THERE SHOULD BE guidelines for judges when it comes to sentencing for sexual assault, the Dublin Rape Crisis Centre said today.
Its chief executive, Ellen O’Malley-Dunlop, said that the DRCC believes that judges need guidelines when sentencing following two recent cases where men received suspended or partly suspended sentences and were ordered to pay the victim compensation.
O’Malley-Dunlop said that “a lot of people are calling the 24-hour helpline very upset” by yesterday’s sentencing of a 29-year-old man for a sexual attack on a 17-year-old girl.
He pleaded guilty and the Irish Times reports that Judge Martin Nolan imposed a four-year sentence which was suspended in full on a number of conditions, including that he pay €15,000 to his victim within one year.
“What we would say is that it certainly doesn’t give out a good message that justice has been delivered,” said O’Malley-Dunlop. She said that the perpetrator will not go on the sex offender list, and:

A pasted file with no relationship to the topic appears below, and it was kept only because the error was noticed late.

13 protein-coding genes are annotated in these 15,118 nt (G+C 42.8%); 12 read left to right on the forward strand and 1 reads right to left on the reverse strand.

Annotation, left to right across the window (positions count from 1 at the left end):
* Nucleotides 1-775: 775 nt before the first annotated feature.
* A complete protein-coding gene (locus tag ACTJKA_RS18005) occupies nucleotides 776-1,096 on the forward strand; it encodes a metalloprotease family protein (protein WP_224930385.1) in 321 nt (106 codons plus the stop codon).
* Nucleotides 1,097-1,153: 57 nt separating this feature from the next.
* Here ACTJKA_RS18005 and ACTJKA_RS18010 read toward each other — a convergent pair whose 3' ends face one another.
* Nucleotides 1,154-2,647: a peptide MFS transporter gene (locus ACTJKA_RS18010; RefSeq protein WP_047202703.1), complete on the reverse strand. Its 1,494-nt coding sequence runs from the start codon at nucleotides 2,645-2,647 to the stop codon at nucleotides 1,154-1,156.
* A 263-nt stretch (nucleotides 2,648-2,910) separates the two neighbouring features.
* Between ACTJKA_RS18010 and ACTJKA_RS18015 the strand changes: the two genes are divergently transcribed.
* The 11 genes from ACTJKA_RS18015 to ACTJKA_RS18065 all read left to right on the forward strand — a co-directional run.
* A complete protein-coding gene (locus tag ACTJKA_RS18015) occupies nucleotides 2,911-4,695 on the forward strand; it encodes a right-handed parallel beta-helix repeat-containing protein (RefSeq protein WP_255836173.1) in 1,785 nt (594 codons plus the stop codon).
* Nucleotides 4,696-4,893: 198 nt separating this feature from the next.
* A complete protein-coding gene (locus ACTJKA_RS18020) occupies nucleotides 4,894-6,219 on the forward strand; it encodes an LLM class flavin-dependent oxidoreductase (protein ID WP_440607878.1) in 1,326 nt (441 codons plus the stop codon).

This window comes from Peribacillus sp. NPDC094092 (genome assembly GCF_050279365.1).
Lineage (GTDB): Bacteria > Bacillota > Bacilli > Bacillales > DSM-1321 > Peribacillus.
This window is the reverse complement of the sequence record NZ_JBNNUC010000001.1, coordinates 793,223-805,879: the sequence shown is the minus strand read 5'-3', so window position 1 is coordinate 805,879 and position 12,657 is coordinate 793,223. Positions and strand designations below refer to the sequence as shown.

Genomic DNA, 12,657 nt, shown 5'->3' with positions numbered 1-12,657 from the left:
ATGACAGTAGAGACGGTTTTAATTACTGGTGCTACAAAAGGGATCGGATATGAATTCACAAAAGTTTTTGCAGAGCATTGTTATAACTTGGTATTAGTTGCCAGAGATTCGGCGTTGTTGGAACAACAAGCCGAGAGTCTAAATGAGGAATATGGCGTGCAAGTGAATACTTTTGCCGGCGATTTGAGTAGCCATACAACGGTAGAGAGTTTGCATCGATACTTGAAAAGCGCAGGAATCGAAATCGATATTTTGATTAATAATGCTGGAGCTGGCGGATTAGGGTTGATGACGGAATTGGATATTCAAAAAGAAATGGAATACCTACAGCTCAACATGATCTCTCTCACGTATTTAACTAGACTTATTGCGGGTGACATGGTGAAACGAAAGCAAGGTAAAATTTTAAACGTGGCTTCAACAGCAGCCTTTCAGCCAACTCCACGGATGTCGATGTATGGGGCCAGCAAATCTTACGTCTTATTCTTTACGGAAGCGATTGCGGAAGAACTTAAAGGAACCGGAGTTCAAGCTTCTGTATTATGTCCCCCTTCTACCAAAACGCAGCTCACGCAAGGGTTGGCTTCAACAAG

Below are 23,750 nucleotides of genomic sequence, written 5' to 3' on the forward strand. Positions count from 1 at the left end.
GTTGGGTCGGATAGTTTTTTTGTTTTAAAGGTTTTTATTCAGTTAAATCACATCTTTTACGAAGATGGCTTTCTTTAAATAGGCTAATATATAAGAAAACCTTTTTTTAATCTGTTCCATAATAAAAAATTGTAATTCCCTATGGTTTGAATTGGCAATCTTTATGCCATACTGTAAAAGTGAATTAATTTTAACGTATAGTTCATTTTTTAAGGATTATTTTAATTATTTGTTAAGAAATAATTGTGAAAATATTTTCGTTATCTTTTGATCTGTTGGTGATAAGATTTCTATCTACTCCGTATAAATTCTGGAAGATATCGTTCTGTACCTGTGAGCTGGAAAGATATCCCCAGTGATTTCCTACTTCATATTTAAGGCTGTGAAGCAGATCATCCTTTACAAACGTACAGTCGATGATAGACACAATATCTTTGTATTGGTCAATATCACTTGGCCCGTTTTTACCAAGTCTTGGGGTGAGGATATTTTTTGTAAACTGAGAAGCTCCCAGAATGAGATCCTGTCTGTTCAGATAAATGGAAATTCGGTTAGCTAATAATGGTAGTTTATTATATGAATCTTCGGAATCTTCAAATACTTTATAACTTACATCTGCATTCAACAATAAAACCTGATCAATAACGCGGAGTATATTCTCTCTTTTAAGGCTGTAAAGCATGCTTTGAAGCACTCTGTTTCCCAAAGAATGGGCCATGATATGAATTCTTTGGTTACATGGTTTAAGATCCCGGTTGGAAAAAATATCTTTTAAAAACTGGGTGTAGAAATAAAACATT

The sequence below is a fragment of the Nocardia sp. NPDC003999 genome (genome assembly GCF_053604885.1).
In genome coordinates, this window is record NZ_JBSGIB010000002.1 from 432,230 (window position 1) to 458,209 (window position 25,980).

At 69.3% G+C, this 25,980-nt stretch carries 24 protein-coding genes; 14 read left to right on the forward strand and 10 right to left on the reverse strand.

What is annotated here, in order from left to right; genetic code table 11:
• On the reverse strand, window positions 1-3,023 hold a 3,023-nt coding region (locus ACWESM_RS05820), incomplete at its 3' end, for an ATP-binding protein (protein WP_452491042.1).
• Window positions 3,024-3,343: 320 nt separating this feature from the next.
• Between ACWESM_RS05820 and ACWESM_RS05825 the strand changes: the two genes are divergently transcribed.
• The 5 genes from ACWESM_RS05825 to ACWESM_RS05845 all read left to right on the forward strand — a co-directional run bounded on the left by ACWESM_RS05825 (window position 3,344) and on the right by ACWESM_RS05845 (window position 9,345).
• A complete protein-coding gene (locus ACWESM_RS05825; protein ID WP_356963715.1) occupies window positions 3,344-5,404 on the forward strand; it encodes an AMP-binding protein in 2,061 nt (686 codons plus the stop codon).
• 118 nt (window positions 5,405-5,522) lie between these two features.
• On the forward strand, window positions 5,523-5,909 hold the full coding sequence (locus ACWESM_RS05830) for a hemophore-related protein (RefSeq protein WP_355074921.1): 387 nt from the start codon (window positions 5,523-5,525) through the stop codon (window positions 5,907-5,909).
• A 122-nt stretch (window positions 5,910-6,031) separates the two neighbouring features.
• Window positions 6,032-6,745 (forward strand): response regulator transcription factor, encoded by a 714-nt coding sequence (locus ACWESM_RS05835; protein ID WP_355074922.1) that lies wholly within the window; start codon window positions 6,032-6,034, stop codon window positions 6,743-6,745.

If he were sentenced to prison, at least he would have rehabilitation available to him, because of rehab programmes available in prison. Prison is not just about punishment, it is also about rehabilitation.
The DRCC chief said that the sentence was “very worrying” and that the teenage victim “really exhibited amazing courage in following through with the criminal justice system”.
O’Malley-Dunlop said that it is important that judges have guidelines on sentencing sexual assault cases, and that the DRCC is calling for these. “It would really be helpful to avoid this sort of [situation],” she concluded.
Meanwhile, a report from Coyne Research says that 69 per cent of the adults surveyed rate the Irish judiciary ‘poorly’ on sentencing. The research was conducted in August. The highest negative ratings were recording amongst men (74 per cent rating poorly) and those aged 55 + (75 per cent rating poorly).
The Dublin Rape Crisis 24-hour helpline number is 1800 778888.